After more than three decades, “The Phantom of the Opera” is preparing to hang its mask on Broadway.
The Andrew Lloyd Webber musical has been performed to more than 145 million people worldwide in 41 countries, 183 cities and 17 languages - winning 70 major theater awards including seven Tony Awards and four Olivier Awards.
The show also claims the title of Greatest Job Producer in American theater history. During its run, “Phantom” created an estimated 6,500 jobs, including those of 400 actors, in New York City, while generating $1.3 billion in ticket sales. The final show is scheduled to take place at the Majestic Theater on April 16.
Casting director Tara Rubin has helped cast the beloved musical for more than three decades — operating just down the street from Majestic.
The Phantom of the Opera director, Tara Rubin
“I never dreamed I’d have a job like this,” Rubin told CNBC. “In 1987, when we started casting, I typed all the casting sheets we used for the tests on a Selectric typewriter.”
At that time, she also made phone calls to clients—instead of emailing them, and did it all on a rotary phone.
“[Phantom’s] He maintained his presence on the street, and then in the city for a long time. It’s inspired other shows, it’s inspired people to become actors,” Rubin said.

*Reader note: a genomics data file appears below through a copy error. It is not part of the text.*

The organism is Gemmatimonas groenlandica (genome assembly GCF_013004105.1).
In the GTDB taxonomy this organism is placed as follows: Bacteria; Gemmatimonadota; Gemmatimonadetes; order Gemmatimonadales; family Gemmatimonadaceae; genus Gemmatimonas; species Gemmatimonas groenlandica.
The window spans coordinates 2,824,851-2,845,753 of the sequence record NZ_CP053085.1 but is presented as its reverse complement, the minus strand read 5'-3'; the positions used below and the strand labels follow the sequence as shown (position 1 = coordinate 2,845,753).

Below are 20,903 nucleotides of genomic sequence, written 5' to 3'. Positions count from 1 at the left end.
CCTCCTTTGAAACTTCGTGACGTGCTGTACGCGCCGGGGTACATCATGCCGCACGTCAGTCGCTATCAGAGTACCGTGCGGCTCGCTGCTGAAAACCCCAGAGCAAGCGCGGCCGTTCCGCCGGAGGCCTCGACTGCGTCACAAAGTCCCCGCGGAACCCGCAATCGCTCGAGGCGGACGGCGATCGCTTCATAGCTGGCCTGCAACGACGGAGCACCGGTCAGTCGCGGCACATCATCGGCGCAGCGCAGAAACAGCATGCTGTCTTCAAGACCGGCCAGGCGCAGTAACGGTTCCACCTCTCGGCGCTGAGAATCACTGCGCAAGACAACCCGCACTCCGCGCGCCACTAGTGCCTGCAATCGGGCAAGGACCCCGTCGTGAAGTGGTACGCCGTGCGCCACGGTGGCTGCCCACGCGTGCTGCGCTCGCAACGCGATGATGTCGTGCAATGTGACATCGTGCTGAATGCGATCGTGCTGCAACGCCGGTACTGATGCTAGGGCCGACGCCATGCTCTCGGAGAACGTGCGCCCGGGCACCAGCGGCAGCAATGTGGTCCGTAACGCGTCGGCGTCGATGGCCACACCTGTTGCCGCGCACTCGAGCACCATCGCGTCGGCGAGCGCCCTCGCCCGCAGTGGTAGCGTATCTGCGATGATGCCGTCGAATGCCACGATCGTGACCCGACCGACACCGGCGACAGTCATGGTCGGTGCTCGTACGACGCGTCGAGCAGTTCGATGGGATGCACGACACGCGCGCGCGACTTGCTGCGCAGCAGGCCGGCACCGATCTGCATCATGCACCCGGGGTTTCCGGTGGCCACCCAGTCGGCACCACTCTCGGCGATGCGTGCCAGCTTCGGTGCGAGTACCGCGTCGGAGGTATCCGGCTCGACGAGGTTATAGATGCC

Robin is just one of 20 “believers” who have worked on the show for over three decades.
“The Phantom of the Opera” dressed by Ron Blakely
Dresser Ron Blakely is another worker who was working behind the scenes in the wardrobe department when the curtain went up on Majestic for the first time.
Blakley’s job is to vet the show’s costumes to make sure they’re in top shape. He toured for CNBC his backstage area, complete with beaded costumes and ball gowns.
After each performance, Blakley checks the costumes for any signs of wear. “I get a needle and some thread and sew it up and put the back in place.”
But what will he miss now?
“People,” said Blakely.
“Phantom of the Opera” lead electrician Alan Lampel
The one-color chandelier is the centerpiece of the show. She hovers over the audience every night. For three decades, chief electrician Alan Lampel has kept his lights on.
He said her name was “Ruthie Two,” in honor of co-director Ruth Mitchell.
Lampel said he’s seen hundreds of actors come and go in “Phantom,” but the chandelier hasn’t left the stage since opening night.
“I watch it from my place at the back of the orchestra,” he said. “And it’s very powerful.”
Under the chandelier is another performer in the orchestra pit, violinist Jean Moulin.
Violinist “The Phantom of the Opera” Jean Moulin
It is one of the 27 musicians who make up one of the largest orchestras on Broadway.
“In music like this, which is complex, there’s always something different that you can see or do with it,” said Mullen, who never expected to get the job when she auditioned after graduating from Juilliard.
“It’s as good as it gets,” Mullen said. “I’m so happy that so many people were able to enjoy it.”